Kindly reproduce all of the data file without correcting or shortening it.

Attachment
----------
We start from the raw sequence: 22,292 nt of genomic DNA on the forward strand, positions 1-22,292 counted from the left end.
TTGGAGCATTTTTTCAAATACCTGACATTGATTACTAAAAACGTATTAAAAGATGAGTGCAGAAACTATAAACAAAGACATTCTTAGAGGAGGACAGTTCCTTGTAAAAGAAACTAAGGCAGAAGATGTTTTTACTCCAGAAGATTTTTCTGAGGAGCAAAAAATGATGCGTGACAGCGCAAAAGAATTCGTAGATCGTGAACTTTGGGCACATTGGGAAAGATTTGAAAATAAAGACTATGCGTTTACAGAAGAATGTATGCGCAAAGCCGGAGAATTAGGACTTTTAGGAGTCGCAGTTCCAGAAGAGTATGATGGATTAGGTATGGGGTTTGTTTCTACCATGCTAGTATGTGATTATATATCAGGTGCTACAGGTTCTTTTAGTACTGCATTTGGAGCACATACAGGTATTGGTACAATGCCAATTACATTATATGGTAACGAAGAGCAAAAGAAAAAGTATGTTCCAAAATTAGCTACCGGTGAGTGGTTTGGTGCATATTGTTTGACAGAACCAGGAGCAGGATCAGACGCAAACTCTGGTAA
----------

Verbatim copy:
We start from the raw sequence: 22,292 nt of genomic DNA on the forward strand, positions 1-22,292 counted from the left end.
TTGGAGCATTTTTTCAAATACCTGACATTGATTACTAAAAACGTATTAAAAGATGAGTGCAGAAACTATAAACAAAGACATTCTTAGAGGAGGACAGTTCCTTGTAAAAGAAACTAAGGCAGAAGATGTTTTTACTCCAGAAGATTTTTCTGAGGAGCAAAAAATGATGCGTGACAGCGCAAAAGAATTCGTAGATCGTGAACTTTGGGCACATTGGGAAAGATTTGAAAATAAAGACTATGCGTTTACAGAAGAATGTATGCGCAAAGCCGGAGAATTAGGACTTTTAGGAGTCGCAGTTCCAGAAGAGTATGATGGATTAGGTATGGGGTTTGTTTCTACCATGCTAGTATGTGATTATATATCAGGTGCTACAGGTTCTTTTAGTACTGCATTTGGAGCACATACAGGTATTGGTACAATGCCAATTACATTATATGGTAACGAAGAGCAAAAGAAAAAGTATGTTCCAAAATTAGCTACCGGTGAGTGGTTTGGTGCATATTGTTTGACAGAACCAGGAGCAGGATCAGACGCAAACTCTGGTAA